Speaking at the Australian Petroleum Production and Exploration Association (APPEA) Conference and Exhibition 2015, Mr Macfarlane said that while difficult market conditions may dampen investment in new projects until there are signs of a turn in the commodity cycle, industry will need to maintain community engagement to encourage natural gas development, particularly on the east coast.
“There has been an unnecessary scare campaign about unconventional gas, in particular CSG, which has not served the community’s interest,” Mr Macfarlane said.
“Unconventional gas accounts for 40 per cent of production in the eastern gas markets and supports jobs, local supply and a major export sector. Its importance is set to grow.”
Mr Macfarlane added that significant growth in the Asian market will ensure that demand for LNG exports will be maintained.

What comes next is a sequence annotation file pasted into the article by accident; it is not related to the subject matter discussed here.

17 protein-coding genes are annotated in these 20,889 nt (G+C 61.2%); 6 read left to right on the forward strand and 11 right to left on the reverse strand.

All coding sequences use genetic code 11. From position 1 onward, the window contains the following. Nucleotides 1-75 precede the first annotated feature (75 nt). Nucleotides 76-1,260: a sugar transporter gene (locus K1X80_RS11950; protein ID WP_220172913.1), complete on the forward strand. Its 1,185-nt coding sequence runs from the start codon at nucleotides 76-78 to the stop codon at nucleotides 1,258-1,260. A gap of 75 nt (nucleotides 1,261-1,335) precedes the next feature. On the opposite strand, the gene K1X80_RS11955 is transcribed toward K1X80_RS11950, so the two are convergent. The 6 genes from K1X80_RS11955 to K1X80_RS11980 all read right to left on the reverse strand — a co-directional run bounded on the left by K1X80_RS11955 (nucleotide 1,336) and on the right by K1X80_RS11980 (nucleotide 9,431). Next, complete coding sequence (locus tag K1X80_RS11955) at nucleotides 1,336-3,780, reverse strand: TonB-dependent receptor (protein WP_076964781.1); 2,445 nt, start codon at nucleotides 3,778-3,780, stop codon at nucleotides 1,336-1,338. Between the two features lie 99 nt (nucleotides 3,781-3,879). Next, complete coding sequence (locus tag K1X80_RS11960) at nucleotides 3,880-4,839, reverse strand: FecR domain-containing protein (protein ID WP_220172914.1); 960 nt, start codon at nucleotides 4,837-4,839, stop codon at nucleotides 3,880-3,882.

Following the official launch of the Queensland Curtis LNG (QCLNG) Project on Curtis Island last week, Mr Macfarlane commented that it’s not just Gladstone that has benefitted from he project, but it’s also the rural communities at the end of that pipeline.
“Literally hundreds of millions of dollars pumped into rural communities,” Mr Macfarlane said.
Mr Macfarlane said the gas industries contribution to regional communities should not be underestimated.
Securing the next wave of investment
Mr Macfarlane also launched the 2015 offshore petroleum exploration acreage release at the convention, including 29 areas across eight basins in Commonwealth waters in the offshore areas of the Northern Territory, the Ashmore and Cartier islands, Western Australia, South Australia, Victoria and Tasmania.
Mr Macfarlane said the release will enhance the development of Australia’s natural gas supplies, with Australia being the only LNG-producing country in the world with projects in construction that use three LNG production models, utilising conventional offshore gas with onshore production, floating LNG (FLNG) production and CSG-based LNG production.